To capture the attention and imagination of a nation and its media for two whole summer weeks is no small feat. Yet, it is exactly what the 19 members of the “green army” accomplished last summer during the 14th edition of the Women’s Hockey World Cup.
Ranked 15th out of the sixteen teams taking part in the tournament, the Irish Hockey Team was considered as an underdog. But after winning their opening pool stage game against the United States, the team’s efforts lead them from strength to strength, and from game to game, earning them a place in the finale against defending champions Netherlands. The game resulted in a history-making silver medal for Ireland.
An even more impressive accomplishment when one knows that this team of part-timers and amateurs (Anna O’Flanagan, who scored for Ireland in the semi-final against Spain, Nikki Evans and Chloe Watkins all having to put their other full-time jobs on hold to participate in the tournament) proved their skills and pugnacity against full-time professionals.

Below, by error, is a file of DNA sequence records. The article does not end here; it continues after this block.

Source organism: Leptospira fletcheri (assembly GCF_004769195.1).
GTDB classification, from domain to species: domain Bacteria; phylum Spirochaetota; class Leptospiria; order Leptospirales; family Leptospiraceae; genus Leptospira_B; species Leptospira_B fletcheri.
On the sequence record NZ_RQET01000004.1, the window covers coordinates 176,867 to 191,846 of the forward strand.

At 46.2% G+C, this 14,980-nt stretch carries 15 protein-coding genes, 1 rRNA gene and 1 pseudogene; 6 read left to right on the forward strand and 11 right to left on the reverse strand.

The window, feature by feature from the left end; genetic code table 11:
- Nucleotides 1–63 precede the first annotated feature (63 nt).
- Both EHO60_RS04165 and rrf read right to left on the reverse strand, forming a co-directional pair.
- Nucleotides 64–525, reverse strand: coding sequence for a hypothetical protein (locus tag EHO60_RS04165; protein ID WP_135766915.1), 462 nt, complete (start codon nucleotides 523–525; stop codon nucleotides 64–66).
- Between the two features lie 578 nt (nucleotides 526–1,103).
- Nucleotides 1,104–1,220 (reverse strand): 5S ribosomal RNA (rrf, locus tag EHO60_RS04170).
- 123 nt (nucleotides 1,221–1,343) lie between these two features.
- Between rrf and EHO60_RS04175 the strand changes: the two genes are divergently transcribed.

The waves of crowds awaiting the team upon its return in Dublin were proof enough of the immense popular fervour generated by the young women who proudly bore the green colours. Posters held by young girls stating how much of an inspiration Graham Shaw’s team had become for them stand as a good omen for the future of the sport and for next generations.
It is also an encouraging sign of times changing in the sports industry, with more recognition coming towards women players’ way. The announcement by Irish Sport Minister Shane Ross that the team’s wonderful accomplishment at the World Cup would be rewarded with increased funding as part of the €1.5 million allocated to high performance teams for the Olympics and championships preparation makes us look forward to Tokyo 2020’s qualifying cycle with anticipation.